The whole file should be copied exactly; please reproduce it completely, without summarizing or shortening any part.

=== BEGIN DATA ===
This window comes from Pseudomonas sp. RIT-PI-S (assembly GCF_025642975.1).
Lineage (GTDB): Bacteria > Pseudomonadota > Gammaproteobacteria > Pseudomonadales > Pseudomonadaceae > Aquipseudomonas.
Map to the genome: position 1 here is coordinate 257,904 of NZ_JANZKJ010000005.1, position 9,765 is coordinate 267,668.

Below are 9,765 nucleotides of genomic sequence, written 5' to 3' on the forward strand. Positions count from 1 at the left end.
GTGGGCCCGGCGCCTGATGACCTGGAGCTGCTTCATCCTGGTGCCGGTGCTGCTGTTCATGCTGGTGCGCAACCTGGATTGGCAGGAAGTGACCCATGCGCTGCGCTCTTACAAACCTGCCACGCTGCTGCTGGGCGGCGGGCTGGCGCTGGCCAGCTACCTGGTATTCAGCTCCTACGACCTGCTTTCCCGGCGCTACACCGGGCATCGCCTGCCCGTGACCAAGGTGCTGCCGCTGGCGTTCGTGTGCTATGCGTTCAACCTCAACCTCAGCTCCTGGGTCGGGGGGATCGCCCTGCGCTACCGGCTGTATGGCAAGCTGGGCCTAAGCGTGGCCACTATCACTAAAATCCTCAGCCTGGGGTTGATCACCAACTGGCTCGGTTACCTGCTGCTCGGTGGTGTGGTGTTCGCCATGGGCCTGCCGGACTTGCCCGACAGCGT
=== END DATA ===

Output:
This window comes from Pseudomonas sp. RIT-PI-S (assembly GCF_025642975.1).
Lineage (GTDB): Bacteria > Pseudomonadota > Gammaproteobacteria > Pseudomonadales > Pseudomonadaceae > Aquipseudomonas.
Map to the genome: position 1 here is coordinate 257,904 of NZ_JANZKJ010000005.1, position 9,765 is coordinate 267,668.

Below are 9,765 nucleotides of genomic sequence, written 5' to 3' on the forward strand. Positions count from 1 at the left end.
GTGGGCCCGGCGCCTGATGACCTGGAGCTGCTTCATCCTGGTGCCGGTGCTGCTGTTCATGCTGGTGCGCAACCTGGATTGGCAGGAAGTGACCCATGCGCTGCGCTCTTACAAACCTGCCACGCTGCTGCTGGGCGGCGGGCTGGCGCTGGCCAGCTACCTGGTATTCAGCTCCTACGACCTGCTTTCCCGGCGCTACACCGGGCATCGCCTGCCCGTGACCAAGGTGCTGCCGCTGGCGTTCGTGTGCTATGCGTTCAACCTCAACCTCAGCTCCTGGGTCGGGGGGATCGCCCTGCGCTACCGGCTGTATGGCAAGCTGGGCCTAAGCGTGGCCACTATCACTAAAATCCTCAGCCTGGGGTTGATCACCAACTGGCTCGGTTACCTGCTGCTCGGTGGTGTGGTGTTCGCCATGGGCCTGCCGGACTTGCCCGACAGCGT